MLB Playoffs Are Here


The MLB playoffs are here, and everyone should watch. Staff illustration: Sophie Fang.

Jake Lieberman

While many associate October with fall, pumpkin spice lattes and Halloween, it means one thing to MLB die-hards: the postseason.

Even if one isn’t a huge baseball fan, everyone should watch the MLB playoffs. 

Because baseball requires strategic thinking, it’s an interesting and exciting game for spectators to follow. Math teacher Michael Giardi, an avid Red Sox fan, is among these fans. “I enjoy October baseball because it puts the spotlight on what’s best about baseball, the thousands of real time decisions being made at every moment of the game. It becomes a game of chess,” Giardi said. Throughout the game, fans are constantly on the edge of their seats. There’s never one pitch that’s not impactful. “There is a different feeling to playoff baseball. Something about watching your team leave everything out on the field and make their way to the World Series is very exhilarating,” junior Colin Dhaliwal, also an avid MLB fan, said.

“There is also a totally different feel when you are at a stadium watching the game. The entire stadium hangs on to every pitch because it feels like it matters that much more. I’ve been to the Redsox playoff games where a concrete stadium is shaking because of how loud it is. Everyone’s on their feet for the whole game and it is truly something special to see. There isn’t anything like October baseball,” Dhaliwal said.

Picture this: the stadium is shaking beneath your feet. The sound of spectators cheering fills the air. Fans are excitedly waving orange towels. Everyone should experience these sensations of a playoff game.

Winning the World Series is an unbelievable feat, but it’s not just the “stars” that carry the team to victory; it’s a full-team production. The defense has to be immaculate, making every single play without error. All players must perform well, regardless of their line-up position, in order for the team to win a World Series. In fact, it’s sometimes the unknown guys or the “no-namers” that help lead a team to victory. For example, David Freese, a former underdog, helped the St. Louis Cardinals win the World Series in 2011. According to Baseball Reference, he had a .397 batting average, five home runs and 21 RBI’s in just 18 games. For those that don’t understand these numbers, all you need to know is that they are ridiculously good. Most players don’t even hit above a .280 average.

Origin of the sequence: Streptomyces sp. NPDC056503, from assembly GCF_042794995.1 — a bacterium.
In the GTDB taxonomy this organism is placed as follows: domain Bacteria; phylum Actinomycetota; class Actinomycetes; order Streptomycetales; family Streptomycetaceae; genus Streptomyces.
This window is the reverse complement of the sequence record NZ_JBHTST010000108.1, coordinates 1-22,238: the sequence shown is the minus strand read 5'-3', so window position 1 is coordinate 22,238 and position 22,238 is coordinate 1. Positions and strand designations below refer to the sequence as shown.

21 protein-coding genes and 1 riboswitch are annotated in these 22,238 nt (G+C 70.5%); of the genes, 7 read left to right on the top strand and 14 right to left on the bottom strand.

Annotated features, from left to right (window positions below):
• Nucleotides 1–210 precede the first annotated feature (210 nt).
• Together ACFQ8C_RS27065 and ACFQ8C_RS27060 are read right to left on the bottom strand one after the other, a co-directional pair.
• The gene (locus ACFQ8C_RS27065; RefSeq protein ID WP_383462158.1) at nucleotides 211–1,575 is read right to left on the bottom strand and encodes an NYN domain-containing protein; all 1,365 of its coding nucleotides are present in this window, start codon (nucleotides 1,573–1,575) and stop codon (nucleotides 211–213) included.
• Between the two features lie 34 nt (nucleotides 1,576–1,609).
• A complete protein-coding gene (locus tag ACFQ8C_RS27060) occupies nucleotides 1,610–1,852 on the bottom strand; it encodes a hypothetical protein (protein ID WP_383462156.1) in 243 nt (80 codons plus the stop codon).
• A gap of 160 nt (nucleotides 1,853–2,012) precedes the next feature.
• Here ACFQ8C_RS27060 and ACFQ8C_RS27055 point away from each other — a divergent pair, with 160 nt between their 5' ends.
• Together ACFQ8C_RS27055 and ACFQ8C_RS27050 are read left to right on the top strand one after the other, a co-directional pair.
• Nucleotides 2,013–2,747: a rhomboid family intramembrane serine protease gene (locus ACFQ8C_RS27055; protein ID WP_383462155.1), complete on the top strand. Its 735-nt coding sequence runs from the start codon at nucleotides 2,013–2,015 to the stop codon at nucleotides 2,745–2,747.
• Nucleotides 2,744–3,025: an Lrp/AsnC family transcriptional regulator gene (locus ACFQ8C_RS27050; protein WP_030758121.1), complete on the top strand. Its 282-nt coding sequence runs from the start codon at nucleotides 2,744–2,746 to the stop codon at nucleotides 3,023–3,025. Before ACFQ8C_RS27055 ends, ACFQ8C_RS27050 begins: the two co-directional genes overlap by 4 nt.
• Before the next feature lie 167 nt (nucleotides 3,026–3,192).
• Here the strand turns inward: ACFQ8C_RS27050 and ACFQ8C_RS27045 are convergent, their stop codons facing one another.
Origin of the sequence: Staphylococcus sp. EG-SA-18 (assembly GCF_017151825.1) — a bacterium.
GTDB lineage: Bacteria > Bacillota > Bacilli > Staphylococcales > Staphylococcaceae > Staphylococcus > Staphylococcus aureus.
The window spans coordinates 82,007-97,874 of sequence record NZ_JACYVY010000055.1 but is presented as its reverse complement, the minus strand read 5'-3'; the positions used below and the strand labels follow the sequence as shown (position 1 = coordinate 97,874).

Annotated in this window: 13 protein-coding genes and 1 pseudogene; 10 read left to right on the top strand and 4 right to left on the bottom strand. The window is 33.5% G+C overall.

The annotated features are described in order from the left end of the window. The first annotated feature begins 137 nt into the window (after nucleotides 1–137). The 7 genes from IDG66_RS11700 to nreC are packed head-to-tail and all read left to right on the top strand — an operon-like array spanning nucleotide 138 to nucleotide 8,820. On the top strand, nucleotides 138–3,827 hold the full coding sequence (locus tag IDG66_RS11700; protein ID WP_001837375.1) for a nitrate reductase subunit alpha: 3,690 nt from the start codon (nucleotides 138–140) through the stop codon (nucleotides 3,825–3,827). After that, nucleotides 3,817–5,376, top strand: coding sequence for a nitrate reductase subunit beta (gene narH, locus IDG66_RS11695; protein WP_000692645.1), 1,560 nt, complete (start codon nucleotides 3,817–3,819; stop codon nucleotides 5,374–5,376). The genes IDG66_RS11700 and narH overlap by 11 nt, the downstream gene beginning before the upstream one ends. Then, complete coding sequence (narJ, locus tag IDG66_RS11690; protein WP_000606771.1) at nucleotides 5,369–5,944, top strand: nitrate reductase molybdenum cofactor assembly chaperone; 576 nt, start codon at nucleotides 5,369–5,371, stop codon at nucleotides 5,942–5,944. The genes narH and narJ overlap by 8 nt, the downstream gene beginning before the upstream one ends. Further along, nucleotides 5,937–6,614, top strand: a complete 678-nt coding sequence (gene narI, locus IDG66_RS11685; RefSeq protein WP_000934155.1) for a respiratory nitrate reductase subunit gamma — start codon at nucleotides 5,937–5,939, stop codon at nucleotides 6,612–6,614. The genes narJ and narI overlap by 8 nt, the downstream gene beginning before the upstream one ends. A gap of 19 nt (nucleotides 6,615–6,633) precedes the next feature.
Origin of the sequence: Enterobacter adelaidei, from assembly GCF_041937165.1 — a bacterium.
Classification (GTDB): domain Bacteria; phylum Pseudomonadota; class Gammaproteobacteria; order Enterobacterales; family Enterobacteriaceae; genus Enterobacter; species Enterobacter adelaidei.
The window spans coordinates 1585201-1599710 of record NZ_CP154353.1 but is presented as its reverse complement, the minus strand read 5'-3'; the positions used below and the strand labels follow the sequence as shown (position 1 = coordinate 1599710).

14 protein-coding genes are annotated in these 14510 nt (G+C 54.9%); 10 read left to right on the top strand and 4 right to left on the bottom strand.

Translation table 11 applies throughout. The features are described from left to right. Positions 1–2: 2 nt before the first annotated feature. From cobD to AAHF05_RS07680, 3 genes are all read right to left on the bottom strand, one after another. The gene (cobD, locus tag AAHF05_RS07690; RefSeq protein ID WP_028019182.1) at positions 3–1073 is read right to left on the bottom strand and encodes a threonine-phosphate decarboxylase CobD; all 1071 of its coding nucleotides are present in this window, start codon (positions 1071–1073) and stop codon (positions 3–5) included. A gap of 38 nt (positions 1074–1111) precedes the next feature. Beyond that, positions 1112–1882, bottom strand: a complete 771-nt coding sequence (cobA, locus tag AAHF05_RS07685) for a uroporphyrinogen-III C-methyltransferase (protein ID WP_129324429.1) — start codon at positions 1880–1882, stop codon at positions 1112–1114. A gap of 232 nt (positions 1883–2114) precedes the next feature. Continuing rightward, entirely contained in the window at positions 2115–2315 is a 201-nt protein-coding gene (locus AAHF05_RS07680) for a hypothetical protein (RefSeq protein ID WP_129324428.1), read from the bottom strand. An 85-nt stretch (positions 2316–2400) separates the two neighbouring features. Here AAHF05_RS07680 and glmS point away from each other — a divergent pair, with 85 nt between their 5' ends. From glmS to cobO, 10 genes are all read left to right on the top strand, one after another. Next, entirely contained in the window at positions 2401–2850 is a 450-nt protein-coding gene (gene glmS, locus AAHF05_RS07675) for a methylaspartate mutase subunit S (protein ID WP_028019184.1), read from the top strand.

Another big MLB fan, math teacher Kevin Campion, spoke about his thoughts on the MLB playoffs. “I think baseball involves more precision than most sports. Because of this, it doesn’t take much for things to go wrong and makes me stress [out] and hang onto every pitch, especially during the playoffs,” Campion said. He noted that the pain of a loss can only be met by the relief and joy of a win. “The season is such a marathon that it feels like there is more riding on the ‘win or go home’ games,” Campion said. 

The playoffs have arrived, and they should be a blast. Everyone should watch!